Many of of the scariest and most memorable ghosts in Hollywood history have been female. Ghosts like the terrifying woman from Room 237 in 'The Shining' or Samara from 'The Ring' have been the stuff of nightmares. With one iconic female spirit returning in 'The Woman in Black 2,' we're looking back at our favorite female ghosts of all time.
Carmel in 'The Uninvited' (1944)
When it comes to horror films about people who buy a house and discover it to be haunted by a spectral presence, this classic set the gold standard. Carmel was a ghost who tormented the brother and sister who moved into her old house, at least until they discovered her tragic secret.
The Woman in Room 237 – 'The Shining' (1980)
All the adults spent the first half of this film warning young Danny Torrance not to venture into Room 237. And when he did, he was greeted by a terrifying old woman in a bathtub who left a mark on the poor kid (and our fragile psyche).
The Librarian – 'Ghostbusters' (1984)
The Ghostbusters franchise may be comedic, but that doesn't mean the ghosts can't deliver a good scare or two. The very first ghost to appear in the original film was a quiet librarian who responded to our heroes' meddling with a stern “Shhh!” and a grotesque transformation.
Large Marge in “Pee-Wee's Big Adventure' (1985)
This movie conformed every fear we've ever had about hitchhiking. Our intrepid hero thought he had found a ride, only to be greeted by Large Marge – a morose, ghostly trucker with a terrifying transformation. The fact that this brief scene of horror occurred in a largely comedic movie made it all the more effective.
Madison in 'What Lies Beneath' (2000)
Ghosts rarely haunt people in horror movies without a reason, as the married couple in What Lies Beneath Learned. It turned out that the unseen ghost of Madison Elizabeth Frank wanted revenge against her murderer, and she wasn't afraid to take the form of Michelle Pfeifer's heroine along the way.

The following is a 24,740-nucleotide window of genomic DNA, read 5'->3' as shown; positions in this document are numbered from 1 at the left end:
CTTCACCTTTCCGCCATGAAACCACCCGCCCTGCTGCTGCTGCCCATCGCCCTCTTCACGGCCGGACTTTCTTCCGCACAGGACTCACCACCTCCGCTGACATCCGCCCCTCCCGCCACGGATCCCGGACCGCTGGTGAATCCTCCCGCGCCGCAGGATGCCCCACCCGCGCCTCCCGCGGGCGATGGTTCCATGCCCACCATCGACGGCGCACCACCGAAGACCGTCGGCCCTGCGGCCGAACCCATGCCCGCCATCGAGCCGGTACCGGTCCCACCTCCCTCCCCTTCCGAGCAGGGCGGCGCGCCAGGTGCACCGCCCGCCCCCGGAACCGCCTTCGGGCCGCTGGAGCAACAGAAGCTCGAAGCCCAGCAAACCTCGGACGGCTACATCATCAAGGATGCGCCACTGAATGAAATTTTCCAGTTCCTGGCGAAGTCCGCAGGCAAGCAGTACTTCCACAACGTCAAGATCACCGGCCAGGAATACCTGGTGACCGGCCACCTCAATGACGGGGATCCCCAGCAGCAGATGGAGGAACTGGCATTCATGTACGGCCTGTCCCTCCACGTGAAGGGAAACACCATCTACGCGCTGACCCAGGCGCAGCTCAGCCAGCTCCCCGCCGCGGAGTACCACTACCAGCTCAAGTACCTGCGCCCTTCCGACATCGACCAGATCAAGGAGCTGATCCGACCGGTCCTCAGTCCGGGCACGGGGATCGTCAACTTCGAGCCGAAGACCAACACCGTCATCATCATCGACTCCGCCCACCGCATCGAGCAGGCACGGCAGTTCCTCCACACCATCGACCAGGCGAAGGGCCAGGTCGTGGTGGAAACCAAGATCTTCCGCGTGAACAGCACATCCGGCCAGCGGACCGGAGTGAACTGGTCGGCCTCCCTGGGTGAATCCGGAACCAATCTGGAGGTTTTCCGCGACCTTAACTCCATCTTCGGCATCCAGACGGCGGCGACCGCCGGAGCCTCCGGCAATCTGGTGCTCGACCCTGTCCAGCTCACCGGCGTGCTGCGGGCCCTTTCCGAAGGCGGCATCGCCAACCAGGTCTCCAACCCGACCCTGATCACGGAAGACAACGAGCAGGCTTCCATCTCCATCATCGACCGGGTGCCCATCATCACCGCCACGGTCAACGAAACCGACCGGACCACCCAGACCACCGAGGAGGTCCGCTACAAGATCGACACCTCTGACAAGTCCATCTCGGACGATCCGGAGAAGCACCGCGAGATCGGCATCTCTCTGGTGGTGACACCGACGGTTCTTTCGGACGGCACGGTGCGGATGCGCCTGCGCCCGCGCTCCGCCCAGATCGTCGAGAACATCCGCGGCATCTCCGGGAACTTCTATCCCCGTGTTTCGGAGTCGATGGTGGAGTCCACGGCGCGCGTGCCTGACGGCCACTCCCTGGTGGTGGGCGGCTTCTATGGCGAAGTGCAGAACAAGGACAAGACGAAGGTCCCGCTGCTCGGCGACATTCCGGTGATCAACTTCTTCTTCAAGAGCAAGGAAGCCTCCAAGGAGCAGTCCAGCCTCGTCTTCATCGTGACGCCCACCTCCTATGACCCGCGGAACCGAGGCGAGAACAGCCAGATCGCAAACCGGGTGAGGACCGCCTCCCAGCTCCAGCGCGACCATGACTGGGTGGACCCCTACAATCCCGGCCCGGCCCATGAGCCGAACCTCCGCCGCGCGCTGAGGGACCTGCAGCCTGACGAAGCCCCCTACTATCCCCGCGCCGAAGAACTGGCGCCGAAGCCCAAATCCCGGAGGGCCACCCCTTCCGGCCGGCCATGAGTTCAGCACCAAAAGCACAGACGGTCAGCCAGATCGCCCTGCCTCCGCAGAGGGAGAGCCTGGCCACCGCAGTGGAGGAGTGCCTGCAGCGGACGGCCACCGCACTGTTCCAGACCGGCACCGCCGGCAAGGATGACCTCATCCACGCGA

Samara in 'The Ring' (2002)
No one in this movie seemed to take the warning about not watching a deadly video tape very seriously. They all regretted it once the ghostly killer Samara emerged from her watery grave and through the TV screen to claim another victim.
Matilda Dixon in 'Darkness Falls' (2003)
We have to think the residents of Darkness Falls were asking for trouble when they picked their town's name. Like Bane in 'The Dark Knight Rises,' this movie's ghost was born in darkness, molded by it, and uses it as a weapon in her endless quest for revenge against a town that wronged her in life.
Natre in 'Shutter' (2004)
Skip the American remake and seek out the original Thai film about a woman who haunts a couple after they accidentally run her over in their car. Natre first makes her presence known via photographs before taking a more active role in tormenting her killers.
Kayako in 'The Grudge' (2004)
This American remake adapted the creepy vibe of the original but added in a dash of 'The Ring' when it came to portraying the ghostly Kayako. The Grudge proved that the worst ghosts are those who are born from terrible rage and suffering.
Jennet in 'The Woman in Black' (2012)
The only thing worse than sharing a house with a vengeful ghost is when you're trapped In said house thanks to high tidewaters. That was the predicament Daniel Radcliffe's character found himself in as he investigated the tragic history of Eel Marsh House and its previous inhabitants.
Bathsheba in 'The Conjuring' (2013)
This film paid homage to classic haunted house flicks like 'The Amityville Horror' and 'Poltergeist' as it revisited the familiar formula of a happy family moving to a new home and finding only misery and terror. In this case, the ghosts were a group of devil-worshiping, child-sacrificing witches who refused to let death halt their reign of terror.
Purchase ANY ticket with Fandango & get $40 off Bouqs Flowers. Receive promo code by email following ticket purchase.
Not a member? Join now or during checkout - it's free!
Rent or purchase any movie or TV show on Vudu or purchase at least one (1) movie ticket on Fandango between 12:00 am PT on January 17, 2023 and 11:59 pm PT on February 11, 2023 and get a Bouqs promo code for $40 off (1) qualifying merchandise product (before taxes) from a list of eligible flowers at bouqs.com/filmlovers. Plus receive $7.00 off shipping on weekday delivery. Code expires February 28, 2023 @ 11:59pm PST. Delivery not available in Puerto Rico, American Samoa, Guam, the Northern Mariana Islands, the USVI, or APO/FPO addresses. Certain FedEx limitations exist in some areas of Hawaii and Alaska. Not combinable or stackable with any other offers. Code is not valid on vases, sale items, prior purchases, in-store pick-up orders or purchases made on The Bouqs Company iPhone, iPad or Android apps. One code/person/transaction. Code cannot be redeemed for cash and is not valid for resale.